Some of us are a lot less patient and a lot more selfish; we contribute to society as well, but in our own way. We often seek professions and jobs where there is substantially lower risk, more comfort and often higher pay. Our sacrifices may be fewer but we aren’t bad people either.

    The one thing none of us can do is take others for granted, without those people willing to risk their safety and wellbeing the rest of us would be in one heck of a pickle and many of us wouldn’t last long. To them we owe much, ever so often we should take the time to thank them and let them know we appreciate what they do.

    I don’t know if Zimmerman is one of those and he lacked the knowledge and training to properly handle the situation he found himself in. There is little doubt in my mind that he handled the whole thing wrong and a tragedy resulted from it, but I can’t chastise the man beyond that without knowing his true intentions.

    .
     
    #104 Misty02, Apr 18, 2012
    Last edited: Apr 18, 2012
  5. There are many talented and experienced trainers in Florida. I can personally recommend:

    William Farrugia
    Lead Instructor
    The Executive Solution, Training Division
    www.floridafirearmstraining.com
    www.theexecutivesolution.com
    will@floridafirearmstraining.com

    We (the oldest of my boys and I) have taken some of his advanced pistol training courses and believe he is magnificent! We live in Miami (near Kendall), his classes are held in Okeechobee, FL, one heck of a drive for us and well worth it.

    We save money for those classes and consider it as it was a vacation. Save a few dollars a week and you’ll see how quickly those add up, since I go with one of my kids, it makes it even more fun!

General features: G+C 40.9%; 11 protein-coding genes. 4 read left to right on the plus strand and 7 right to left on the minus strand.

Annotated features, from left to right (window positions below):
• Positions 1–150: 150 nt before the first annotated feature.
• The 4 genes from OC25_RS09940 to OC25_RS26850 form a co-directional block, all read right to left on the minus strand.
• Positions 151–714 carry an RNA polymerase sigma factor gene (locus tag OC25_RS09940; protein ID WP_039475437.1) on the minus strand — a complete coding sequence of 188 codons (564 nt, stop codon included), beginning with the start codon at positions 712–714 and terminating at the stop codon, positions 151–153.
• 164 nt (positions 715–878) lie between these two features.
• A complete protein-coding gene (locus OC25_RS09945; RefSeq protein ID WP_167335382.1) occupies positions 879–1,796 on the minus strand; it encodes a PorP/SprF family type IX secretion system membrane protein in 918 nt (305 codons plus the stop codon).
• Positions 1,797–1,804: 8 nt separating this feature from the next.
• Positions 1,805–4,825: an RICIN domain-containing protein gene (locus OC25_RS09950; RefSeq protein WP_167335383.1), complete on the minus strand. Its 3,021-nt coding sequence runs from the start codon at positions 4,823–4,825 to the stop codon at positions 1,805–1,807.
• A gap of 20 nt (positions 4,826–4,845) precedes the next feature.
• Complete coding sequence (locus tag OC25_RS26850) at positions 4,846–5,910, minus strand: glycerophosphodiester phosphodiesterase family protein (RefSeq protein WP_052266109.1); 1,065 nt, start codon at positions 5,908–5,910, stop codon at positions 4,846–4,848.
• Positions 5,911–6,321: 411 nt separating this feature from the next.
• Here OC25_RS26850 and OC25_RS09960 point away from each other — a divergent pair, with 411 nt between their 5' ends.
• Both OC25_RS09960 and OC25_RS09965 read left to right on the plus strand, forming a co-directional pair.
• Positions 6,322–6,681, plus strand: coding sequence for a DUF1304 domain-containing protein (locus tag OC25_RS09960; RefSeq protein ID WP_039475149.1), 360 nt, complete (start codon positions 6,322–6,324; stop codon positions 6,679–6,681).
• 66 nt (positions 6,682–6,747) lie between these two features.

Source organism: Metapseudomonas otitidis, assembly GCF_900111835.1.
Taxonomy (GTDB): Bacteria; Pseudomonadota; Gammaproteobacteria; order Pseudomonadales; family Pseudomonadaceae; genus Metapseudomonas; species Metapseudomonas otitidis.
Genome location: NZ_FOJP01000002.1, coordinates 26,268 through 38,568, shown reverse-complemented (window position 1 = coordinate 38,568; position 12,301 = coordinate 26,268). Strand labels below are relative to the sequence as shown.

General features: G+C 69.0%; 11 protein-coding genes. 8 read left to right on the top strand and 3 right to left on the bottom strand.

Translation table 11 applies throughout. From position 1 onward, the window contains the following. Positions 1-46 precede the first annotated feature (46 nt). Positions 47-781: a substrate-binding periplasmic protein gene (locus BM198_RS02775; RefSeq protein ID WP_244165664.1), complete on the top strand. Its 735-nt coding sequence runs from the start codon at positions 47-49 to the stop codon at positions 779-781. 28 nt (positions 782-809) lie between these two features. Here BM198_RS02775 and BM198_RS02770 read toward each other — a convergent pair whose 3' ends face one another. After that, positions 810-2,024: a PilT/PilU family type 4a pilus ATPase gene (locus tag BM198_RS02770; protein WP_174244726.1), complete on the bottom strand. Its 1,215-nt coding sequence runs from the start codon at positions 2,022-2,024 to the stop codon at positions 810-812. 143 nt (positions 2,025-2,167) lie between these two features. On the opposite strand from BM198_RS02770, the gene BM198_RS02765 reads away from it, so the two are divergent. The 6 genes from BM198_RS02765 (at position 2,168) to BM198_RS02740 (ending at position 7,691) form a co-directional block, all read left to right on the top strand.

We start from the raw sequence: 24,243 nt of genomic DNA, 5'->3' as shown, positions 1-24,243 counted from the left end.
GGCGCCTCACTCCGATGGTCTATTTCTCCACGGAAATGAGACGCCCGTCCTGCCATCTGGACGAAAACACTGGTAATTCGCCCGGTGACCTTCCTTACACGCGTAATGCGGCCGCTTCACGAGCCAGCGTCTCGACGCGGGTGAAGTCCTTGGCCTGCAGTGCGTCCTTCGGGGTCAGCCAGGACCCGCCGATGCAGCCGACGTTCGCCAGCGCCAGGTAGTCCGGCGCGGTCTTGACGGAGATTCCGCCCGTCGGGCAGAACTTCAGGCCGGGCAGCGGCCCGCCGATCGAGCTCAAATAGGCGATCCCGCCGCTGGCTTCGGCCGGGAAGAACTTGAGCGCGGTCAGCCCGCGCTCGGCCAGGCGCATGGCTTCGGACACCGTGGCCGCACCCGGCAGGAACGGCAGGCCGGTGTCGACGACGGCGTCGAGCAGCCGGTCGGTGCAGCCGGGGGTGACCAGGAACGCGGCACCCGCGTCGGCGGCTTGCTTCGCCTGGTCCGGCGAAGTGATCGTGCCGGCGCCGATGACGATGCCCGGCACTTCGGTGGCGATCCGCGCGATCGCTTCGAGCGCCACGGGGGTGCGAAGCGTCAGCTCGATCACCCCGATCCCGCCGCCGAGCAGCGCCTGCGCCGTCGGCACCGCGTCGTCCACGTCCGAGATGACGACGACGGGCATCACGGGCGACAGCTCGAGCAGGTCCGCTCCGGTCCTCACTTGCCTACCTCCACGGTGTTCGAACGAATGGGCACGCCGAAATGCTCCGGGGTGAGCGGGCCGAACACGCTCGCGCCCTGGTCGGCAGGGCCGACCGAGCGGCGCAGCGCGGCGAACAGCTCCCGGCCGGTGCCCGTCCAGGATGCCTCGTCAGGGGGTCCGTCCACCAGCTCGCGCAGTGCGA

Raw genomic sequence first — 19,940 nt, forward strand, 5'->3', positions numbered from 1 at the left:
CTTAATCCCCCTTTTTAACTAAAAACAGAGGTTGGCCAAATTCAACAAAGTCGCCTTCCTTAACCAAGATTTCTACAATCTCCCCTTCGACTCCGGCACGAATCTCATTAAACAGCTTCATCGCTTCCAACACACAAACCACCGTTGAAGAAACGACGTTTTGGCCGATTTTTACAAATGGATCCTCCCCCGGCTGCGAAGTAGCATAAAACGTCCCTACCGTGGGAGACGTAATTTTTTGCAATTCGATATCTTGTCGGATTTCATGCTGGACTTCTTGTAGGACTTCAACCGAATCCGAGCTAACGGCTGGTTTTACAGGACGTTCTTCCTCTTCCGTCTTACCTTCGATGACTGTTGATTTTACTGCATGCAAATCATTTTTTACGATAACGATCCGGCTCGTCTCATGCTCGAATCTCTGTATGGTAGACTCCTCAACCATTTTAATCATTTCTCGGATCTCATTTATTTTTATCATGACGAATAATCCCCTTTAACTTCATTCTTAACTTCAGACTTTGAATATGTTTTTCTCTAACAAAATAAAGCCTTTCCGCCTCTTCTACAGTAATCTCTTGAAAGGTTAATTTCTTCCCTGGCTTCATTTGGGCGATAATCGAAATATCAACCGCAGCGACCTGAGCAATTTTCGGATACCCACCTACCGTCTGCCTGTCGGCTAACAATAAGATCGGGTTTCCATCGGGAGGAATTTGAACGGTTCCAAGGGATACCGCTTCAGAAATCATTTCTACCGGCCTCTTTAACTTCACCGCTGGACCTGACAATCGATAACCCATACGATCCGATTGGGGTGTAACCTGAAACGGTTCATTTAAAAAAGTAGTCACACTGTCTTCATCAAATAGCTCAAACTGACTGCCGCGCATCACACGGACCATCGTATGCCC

We're also extremely fortunate in having met a group of experienced shooters at the range when we started. One of them is in the military; his marksmanship is beyond anything I can possibly describe in words. He took us under his wing and has taught us more than we could have ever expected. He also exposed us to the private range section in Trail Glades where we can draw and shoot as well as shoot through scenarios. Our debt to him cannot ever be paid.

    .
     
    #105 Misty02, Apr 18, 2012
    Last edited: Apr 18, 2012
  6. thanks.... I'll check it out...
     


  7. I agree 100%. I've had this discussion several times in the last month, and one guy got all bent out of shape because I said Zimmerman should have just stayed in his house, secured his own property, and waited for police. He was not in uniform (wasn't even a cop), had no way of identifying himself as anything but some strange guy following the kid, and had several opportunities to remove himself from the situation but didn't.

    The thing is, idk about most people, but if I am in the safety and security of my own home, and I feel I need to grab my gun to leave MY PROPERTY to go check something out elsewhere, it will already be a life or death crisis situation in progress, or else I would stay in my house. If it is a situation risky enough that I feel I need my gun to even approach the situation, then I would start asking myself, "is this REALLY necessary?"....well unless someone's life is in immediate danger then that answer would be no. And I'd have stayed put. That wasn't the case, and I think if a uniformed officer had approached Trayvon, he wouldn't have punched him in the face.

    That's the thing, Zimmerman had no authority to apprehend Trayvon to begin with, so he overstepped his bounds almost immediately. I believe that encouraging training should become more commonplace WITHIN THE GUN OWNING COMMUNITY. It is something experienced shooters, CCW people should encourage of newcomers. That is how you keep the gov't off your back, by being accountability for your own actions, or the actions of your like minded community. Another thing that obviously needs to be more clearly defined is where the Neighborhood Watch guy's job stops, and where the Police's job begins.